After years of being in the career doldrums (minimal promotion; small bonuses; wage increases below inflation…) more and more project management practitioners are turning to freelancing and contracting to start maximising and capitalising on their skills and experiences. We started to see the shift last year – it was highlighted in the Project Management Benchmark Report – rather than face unemployment, waiting months before a new permanent position would materialise – practitioners started contracting. For some it was a well thought out strategy – after all, there are families to provide for; mortgages to pay – it can be too much of a risk to suddenly start freelancing. For others, it was a case of “what have I got to lose?” Now the market has stabilised somewhat (there are more permanent roles available at reasonable salary levels) those working in the corporate world for the last six years in a permanent role are now starting to wake up and wipe the sleep crust from their eyes. This new-found confidence will mean one of three things: You’ll start loving your current job again – the business you work for will start investing in you again as an employee. You’ll have the confidence to start looking around and seeing what other businesses would be interested in you – after all, most businesses know this is the ideal time to start attracting top talent from competitors (the best people always leave first when recovery starts). You’ll be ready to leave the comfort zone of corporate life – knowing that there really isn’t much more you can learn from it and it’s time for a completely new challenge – new job but freelancing

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The Hard vs. Soft Skill PM Debate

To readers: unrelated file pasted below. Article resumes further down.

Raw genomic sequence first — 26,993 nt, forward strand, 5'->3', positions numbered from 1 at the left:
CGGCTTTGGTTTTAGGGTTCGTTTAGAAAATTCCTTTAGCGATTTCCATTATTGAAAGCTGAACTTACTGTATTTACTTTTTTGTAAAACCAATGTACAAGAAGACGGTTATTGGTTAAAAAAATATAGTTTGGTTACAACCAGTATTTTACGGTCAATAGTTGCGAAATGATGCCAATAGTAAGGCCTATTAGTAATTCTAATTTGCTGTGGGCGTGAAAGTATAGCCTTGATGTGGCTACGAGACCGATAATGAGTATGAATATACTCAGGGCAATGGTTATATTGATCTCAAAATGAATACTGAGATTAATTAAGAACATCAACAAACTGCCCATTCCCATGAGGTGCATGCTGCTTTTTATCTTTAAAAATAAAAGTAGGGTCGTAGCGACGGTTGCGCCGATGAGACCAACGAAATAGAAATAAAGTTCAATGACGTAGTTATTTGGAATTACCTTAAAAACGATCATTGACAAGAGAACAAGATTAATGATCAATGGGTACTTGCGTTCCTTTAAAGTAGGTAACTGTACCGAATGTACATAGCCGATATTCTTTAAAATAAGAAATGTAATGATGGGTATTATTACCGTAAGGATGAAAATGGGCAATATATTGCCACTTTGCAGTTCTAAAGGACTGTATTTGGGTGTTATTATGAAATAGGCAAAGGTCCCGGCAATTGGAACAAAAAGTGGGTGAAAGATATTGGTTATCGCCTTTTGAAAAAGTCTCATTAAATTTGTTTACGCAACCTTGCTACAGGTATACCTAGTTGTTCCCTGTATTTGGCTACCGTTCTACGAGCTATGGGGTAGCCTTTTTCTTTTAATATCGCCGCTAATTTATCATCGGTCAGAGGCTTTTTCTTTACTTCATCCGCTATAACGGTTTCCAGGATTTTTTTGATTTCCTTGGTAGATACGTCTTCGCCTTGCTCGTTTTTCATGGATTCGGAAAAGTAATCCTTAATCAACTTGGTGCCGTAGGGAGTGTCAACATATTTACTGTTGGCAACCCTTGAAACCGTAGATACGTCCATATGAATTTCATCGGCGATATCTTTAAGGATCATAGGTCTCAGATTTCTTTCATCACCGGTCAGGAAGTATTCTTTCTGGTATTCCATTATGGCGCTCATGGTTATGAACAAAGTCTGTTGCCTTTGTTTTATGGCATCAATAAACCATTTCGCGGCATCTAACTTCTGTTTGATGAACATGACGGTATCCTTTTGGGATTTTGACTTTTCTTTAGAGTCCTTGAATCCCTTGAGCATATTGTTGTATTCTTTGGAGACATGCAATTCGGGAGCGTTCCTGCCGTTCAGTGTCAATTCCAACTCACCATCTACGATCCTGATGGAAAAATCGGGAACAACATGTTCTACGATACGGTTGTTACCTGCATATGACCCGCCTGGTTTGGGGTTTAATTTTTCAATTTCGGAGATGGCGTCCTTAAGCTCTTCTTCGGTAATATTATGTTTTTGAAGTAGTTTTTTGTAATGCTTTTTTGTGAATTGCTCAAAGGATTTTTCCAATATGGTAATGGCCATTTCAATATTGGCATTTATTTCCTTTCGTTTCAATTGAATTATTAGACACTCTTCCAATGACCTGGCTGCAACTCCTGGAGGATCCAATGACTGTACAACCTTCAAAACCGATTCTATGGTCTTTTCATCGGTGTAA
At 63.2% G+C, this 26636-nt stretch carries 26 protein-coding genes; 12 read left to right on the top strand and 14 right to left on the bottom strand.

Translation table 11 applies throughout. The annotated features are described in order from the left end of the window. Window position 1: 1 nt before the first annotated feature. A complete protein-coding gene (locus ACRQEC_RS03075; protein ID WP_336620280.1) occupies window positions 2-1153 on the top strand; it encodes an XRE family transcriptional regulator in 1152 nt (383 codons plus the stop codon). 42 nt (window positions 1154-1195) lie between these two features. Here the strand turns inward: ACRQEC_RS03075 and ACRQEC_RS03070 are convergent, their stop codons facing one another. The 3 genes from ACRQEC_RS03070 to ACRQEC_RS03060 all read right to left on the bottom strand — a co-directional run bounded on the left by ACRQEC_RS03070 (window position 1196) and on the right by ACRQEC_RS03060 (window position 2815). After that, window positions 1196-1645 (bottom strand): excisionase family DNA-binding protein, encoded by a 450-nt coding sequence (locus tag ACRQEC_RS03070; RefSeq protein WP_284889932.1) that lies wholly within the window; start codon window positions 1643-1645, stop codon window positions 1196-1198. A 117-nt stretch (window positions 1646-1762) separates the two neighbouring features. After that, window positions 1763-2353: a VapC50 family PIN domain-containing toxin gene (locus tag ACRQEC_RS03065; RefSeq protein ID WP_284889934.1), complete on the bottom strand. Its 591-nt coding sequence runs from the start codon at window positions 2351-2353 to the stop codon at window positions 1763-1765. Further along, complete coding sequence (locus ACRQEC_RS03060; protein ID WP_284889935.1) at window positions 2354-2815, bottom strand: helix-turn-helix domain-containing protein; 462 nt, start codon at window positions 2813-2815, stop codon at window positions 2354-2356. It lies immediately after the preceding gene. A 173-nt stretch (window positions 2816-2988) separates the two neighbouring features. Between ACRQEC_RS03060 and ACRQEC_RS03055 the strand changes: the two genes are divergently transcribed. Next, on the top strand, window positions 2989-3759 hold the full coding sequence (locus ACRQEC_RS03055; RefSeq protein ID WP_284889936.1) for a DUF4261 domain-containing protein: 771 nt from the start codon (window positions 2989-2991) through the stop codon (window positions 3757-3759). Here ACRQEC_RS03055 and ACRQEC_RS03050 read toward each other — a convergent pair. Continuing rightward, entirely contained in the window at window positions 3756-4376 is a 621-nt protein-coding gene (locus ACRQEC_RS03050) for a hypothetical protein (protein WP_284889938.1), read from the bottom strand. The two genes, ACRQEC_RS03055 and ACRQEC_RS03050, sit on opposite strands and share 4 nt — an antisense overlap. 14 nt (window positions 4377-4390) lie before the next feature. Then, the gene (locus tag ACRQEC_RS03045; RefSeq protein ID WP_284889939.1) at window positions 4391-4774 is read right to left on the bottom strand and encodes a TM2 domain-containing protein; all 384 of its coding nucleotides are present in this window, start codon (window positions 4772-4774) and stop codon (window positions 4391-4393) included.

In this article, we will explore the differences between soft skills and hard skills of a project manager. We will also find out which skill set is more important to the project manager in achieving his/her project goals. Let’s start by defining key terms and concepts that will be used in this article. Hard Skills:  These are technical and specific abilities that relate to the core business of an organization such as writing skills, networking skills, machine operation, business analysis, design, construction, etc. These types of skills are easy to teach and quantify. It often involves the learner learning or improving a skill without having to unlearn a previous skill.  Soft skills  on the other hand are subjective and undefined. It often deals with our relationship with people such as conflict resolution, communication, listening problem solving, etc

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The Project Management CV – Grammar and Spelling

The Project Management CV – Grammar and Spelling

Following on from the post last week about “ how NOT to differentiate yourself in the PM marketplace ” in this post we are going to look at some common problems with a project management CV when it comes to spelling and grammar. Let’s get to it. First make sure your spell checker is set to English (U.K) and not English (U.S). This should make sure that words like specialization, organization etc don’t appear in your CV. Secondly, don’t rely on the spell-checker! It won’t necessarily pick up all spelling mistakes (someone may have inadvertently added them to the dictionary) and it won’t always pick up the grammar mistakes (for instance it didn’t highlight that I had used “then” when I should have used “than” in my last post ). So read and re-read your ‘finished’ document. It’s amazing how the brain will insert missing words and correct spelling mistakes for you, especially when you know what the document should say.